It’s Saturday night, and you’re all alone, sitting on the couch, drinking wine by yourself and watching a sappy movie. The phone isn’t ringing. You have no one to talk to, nowhere to go, and nothing to do.
What just came up for you?
If you are like some of my clients, the singles who long to be grounded in partnership and family, it’s likely you thought, “How depressing.”
And then, maybe, “FML.”
If you are like some of my other clients, such as the mother who can hardly believe that there was a time she had a moment to herself, but knows in hazy half-memory that she did once, and fears that she never will again, it’s likely you got a dreamy look on your face and thought, “How divine.”
And then, maybe, “FML.”
The same scenario; radically different interpretations and experiences.
Perspective is everything.
How can you create perspective for yourself, when you so powerfully long for some part of your life to be different?
Today I have a great exercise for you that will help you do just that.
- you’re unhappily single, and feeling lonely as you pine for partnership
- you’re at the beginning of a new career, and longing for the day you’ll be established in a job you love
- you’re financially just squeaking by, and feeling cranky about or even ashamed of living in a studio apartment the size of some of your friends’ bathrooms
- your family or work responsibilities have you so overwhelmed that you can’t help but long for the “someday” it will all calm down
…do this (right now!):
Take out a piece of paper (or create a new document or list on your phone) and at the top write: WHAT I’LL MISS.
Then, list all the things you’ll miss when that longed-for reality of the future comes to pass.
List it all—every little thing you’ll miss; every detail you’ll remember when you look back wistfully and think, “Wow. To think there was a time when I could just…”
Example 1: If you are single and dream of being partnered with three children, think about your life right now, and all the things you love doing that you won’t be able to do when you are partnered with children.
(For many people, the first thing that leaps to mind is the freedom of having so much of their time and space be their own. But there are so many things. Challenge yourself to list as many as possible.)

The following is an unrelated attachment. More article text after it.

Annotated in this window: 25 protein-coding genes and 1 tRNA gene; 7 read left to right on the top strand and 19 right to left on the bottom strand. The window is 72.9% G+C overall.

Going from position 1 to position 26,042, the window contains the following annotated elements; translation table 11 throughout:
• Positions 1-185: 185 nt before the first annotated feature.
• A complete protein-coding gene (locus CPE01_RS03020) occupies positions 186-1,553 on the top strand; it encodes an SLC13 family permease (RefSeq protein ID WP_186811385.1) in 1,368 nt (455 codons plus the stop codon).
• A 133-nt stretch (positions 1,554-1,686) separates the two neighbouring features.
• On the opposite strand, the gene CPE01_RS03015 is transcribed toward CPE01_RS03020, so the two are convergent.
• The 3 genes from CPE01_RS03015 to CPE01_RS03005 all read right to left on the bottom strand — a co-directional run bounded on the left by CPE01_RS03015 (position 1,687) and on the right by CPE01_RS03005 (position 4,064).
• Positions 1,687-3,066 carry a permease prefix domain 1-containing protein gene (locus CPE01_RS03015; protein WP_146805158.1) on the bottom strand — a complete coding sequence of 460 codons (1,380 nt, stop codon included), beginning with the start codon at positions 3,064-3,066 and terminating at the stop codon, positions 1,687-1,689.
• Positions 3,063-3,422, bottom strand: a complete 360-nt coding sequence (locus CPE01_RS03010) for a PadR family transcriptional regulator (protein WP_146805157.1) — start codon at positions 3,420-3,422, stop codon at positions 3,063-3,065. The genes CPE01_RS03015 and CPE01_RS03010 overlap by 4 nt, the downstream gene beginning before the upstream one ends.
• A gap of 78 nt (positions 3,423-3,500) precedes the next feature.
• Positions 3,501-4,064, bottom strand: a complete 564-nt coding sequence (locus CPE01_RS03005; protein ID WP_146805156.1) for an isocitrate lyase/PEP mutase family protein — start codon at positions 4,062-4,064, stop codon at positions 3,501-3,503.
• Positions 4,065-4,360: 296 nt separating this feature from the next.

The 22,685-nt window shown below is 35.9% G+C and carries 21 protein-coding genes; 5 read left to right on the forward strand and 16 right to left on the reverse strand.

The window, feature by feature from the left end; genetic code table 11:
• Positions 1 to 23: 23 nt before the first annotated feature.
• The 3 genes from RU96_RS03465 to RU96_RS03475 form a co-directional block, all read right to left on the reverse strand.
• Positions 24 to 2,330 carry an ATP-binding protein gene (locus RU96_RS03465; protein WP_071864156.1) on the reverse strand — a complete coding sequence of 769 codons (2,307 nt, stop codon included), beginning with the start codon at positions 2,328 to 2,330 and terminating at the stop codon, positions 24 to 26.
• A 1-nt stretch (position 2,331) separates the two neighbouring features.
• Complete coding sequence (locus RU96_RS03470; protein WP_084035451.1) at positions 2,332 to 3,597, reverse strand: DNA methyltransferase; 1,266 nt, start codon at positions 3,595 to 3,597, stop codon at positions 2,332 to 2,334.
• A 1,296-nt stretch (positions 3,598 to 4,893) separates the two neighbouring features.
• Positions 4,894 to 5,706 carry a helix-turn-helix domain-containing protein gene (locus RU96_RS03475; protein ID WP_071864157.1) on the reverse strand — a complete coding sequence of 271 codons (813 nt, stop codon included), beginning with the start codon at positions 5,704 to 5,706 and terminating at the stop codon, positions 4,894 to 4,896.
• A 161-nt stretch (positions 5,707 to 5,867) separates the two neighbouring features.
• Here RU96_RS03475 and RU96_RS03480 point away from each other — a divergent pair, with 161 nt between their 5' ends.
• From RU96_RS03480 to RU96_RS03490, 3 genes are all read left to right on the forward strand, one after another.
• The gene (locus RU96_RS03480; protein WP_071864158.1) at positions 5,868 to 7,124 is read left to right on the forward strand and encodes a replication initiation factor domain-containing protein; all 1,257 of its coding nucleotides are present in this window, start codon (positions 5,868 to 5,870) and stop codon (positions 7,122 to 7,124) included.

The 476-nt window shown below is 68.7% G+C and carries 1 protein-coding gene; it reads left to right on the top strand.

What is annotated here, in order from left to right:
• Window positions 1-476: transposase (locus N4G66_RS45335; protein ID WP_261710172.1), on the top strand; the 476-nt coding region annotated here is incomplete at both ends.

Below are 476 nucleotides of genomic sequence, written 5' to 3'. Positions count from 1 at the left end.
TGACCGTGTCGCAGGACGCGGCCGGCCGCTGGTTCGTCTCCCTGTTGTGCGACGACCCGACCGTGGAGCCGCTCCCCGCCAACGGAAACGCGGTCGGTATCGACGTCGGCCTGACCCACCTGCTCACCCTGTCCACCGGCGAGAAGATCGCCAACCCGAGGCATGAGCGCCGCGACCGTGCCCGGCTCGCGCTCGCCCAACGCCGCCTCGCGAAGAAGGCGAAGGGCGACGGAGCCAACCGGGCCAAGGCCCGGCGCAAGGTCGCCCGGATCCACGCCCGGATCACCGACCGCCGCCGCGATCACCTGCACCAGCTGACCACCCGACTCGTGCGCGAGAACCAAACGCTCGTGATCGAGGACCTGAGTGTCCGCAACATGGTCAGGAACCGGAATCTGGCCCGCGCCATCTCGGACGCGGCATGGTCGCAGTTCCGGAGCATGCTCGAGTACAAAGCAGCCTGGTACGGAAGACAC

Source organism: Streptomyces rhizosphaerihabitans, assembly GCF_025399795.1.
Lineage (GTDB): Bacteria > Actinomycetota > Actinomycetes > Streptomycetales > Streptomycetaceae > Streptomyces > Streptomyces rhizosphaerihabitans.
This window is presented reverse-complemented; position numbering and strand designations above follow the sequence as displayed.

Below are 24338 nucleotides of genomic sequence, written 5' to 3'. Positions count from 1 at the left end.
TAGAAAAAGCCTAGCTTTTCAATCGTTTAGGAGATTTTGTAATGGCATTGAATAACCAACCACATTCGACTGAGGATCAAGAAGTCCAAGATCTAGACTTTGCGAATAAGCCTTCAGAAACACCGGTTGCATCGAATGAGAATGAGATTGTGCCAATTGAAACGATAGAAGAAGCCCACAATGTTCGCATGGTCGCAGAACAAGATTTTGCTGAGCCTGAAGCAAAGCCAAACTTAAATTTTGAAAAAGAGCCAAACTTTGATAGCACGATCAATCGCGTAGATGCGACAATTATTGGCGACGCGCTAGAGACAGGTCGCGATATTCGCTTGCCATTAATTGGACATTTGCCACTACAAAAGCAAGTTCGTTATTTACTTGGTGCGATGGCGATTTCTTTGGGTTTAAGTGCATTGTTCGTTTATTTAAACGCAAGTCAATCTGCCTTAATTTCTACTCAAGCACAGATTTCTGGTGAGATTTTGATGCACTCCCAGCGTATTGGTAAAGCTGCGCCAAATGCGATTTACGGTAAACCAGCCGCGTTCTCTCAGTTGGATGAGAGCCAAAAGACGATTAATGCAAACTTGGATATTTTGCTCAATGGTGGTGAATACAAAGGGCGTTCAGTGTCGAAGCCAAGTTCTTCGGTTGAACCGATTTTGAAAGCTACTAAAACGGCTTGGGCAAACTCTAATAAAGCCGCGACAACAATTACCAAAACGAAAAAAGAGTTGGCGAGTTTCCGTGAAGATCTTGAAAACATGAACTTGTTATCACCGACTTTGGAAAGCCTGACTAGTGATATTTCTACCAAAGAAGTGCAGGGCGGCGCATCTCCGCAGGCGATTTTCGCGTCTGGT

Example 2: If you are just starting your business and dream of the day you have a full client roster, write down all the good things about your life now that will change when that day comes.
Example 3: If your child is in the throes of toddlerhood (or any trying stage), imagine yourself ten years into the future, and write WHAT I’LL MISS about this time or this phase when it’s over.
An alternate way to do this exercise is to imagine what you would miss if a certain element of your life was gone.
If you’re harried from your work or family life, and you’re tearfully remembering the days you had the luxury of watching a movie by yourself and drinking wine, write a list:
WHAT I WOULD MISS (if I had that life again…if I didn’t have my kids…if I was suddenly “free” of all my work responsibilities…)
Again, this exercise works best if you include the tiniest of details—from the expression on your child’s face whenever she sees a dog, to the mundane little conversations by the copier.
This exercise can create a powerful transformation—from lack to abundance; from jealousy to gratitude; from longing to satisfaction; from futurizing to presence.
I call it the Big Yellow Taxi Factor—you don’t know what you’ve got till it’s gone. You may be in paradise now and not even realize it.
Even if your “parking lot” is something you really long for, you may look back on this paradise wistfully someday.
Home alone drinking wine on a Saturday night? Misery.
Home alone drinking wine on a Saturday night? Paradise.
Here’s the point: whether you know it or not, you are in a golden moment of your life.
You may know where you want to be, and you may love it when you get there.
But the truth is that there are things about this time, right here, right now, that are very, very missable.
You can let yourself get so hypnotized by the idea of Someday that when that Someday finally comes, you end up looking back and thinking, “Wow. I wish I could have appreciated how great my life was. I didn’t know…”
Or, you can give yourself the perspective you need to appreciate this Someday–NOW.
What will you miss about this “not good enough” time in your life? Share your story below.